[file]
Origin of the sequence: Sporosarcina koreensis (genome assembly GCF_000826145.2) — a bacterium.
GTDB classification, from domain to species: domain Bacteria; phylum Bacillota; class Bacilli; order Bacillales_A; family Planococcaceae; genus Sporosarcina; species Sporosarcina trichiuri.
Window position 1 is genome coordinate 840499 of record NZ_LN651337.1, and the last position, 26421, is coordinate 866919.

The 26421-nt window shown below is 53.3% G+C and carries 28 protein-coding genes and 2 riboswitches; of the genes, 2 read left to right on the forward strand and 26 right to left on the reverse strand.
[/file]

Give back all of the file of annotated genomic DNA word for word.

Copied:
Origin of the sequence: Sporosarcina koreensis (genome assembly GCF_000826145.2) — a bacterium.
GTDB classification, from domain to species: domain Bacteria; phylum Bacillota; class Bacilli; order Bacillales_A; family Planococcaceae; genus Sporosarcina; species Sporosarcina trichiuri.
Window position 1 is genome coordinate 840499 of record NZ_LN651337.1, and the last position, 26421, is coordinate 866919.

The 26421-nt window shown below is 53.3% G+C and carries 28 protein-coding genes and 2 riboswitches; of the genes, 2 read left to right on the forward strand and 26 right to left on the reverse strand.